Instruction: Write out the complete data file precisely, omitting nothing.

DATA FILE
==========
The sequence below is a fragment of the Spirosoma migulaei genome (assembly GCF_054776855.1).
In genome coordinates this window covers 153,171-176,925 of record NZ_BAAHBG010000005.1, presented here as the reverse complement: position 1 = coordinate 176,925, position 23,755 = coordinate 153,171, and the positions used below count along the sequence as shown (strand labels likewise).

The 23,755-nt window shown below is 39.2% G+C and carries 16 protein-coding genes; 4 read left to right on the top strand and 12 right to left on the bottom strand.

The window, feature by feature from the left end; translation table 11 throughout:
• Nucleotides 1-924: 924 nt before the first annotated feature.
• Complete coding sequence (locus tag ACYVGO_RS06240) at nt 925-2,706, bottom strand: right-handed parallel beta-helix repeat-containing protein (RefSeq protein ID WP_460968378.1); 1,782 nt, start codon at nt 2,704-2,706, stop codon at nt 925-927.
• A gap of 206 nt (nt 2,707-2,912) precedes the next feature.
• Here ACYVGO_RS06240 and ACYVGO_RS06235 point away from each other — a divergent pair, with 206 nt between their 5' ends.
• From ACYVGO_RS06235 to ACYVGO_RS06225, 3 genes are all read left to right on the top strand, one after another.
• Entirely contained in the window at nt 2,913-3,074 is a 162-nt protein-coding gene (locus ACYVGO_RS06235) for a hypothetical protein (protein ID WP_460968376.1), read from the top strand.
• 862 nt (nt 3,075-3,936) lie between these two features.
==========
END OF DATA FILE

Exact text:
The sequence below is a fragment of the Spirosoma migulaei genome (assembly GCF_054776855.1).
In genome coordinates this window covers 153,171-176,925 of record NZ_BAAHBG010000005.1, presented here as the reverse complement: position 1 = coordinate 176,925, position 23,755 = coordinate 153,171, and the positions used below count along the sequence as shown (strand labels likewise).

The 23,755-nt window shown below is 39.2% G+C and carries 16 protein-coding genes; 4 read left to right on the top strand and 12 right to left on the bottom strand.

The window, feature by feature from the left end; translation table 11 throughout:
• Nucleotides 1-924: 924 nt before the first annotated feature.
• Complete coding sequence (locus tag ACYVGO_RS06240) at nt 925-2,706, bottom strand: right-handed parallel beta-helix repeat-containing protein (RefSeq protein ID WP_460968378.1); 1,782 nt, start codon at nt 2,704-2,706, stop codon at nt 925-927.
• A gap of 206 nt (nt 2,707-2,912) precedes the next feature.
• Here ACYVGO_RS06240 and ACYVGO_RS06235 point away from each other — a divergent pair, with 206 nt between their 5' ends.
• From ACYVGO_RS06235 to ACYVGO_RS06225, 3 genes are all read left to right on the top strand, one after another.
• Entirely contained in the window at nt 2,913-3,074 is a 162-nt protein-coding gene (locus ACYVGO_RS06235) for a hypothetical protein (protein ID WP_460968376.1), read from the top strand.
• 862 nt (nt 3,075-3,936) lie between these two features.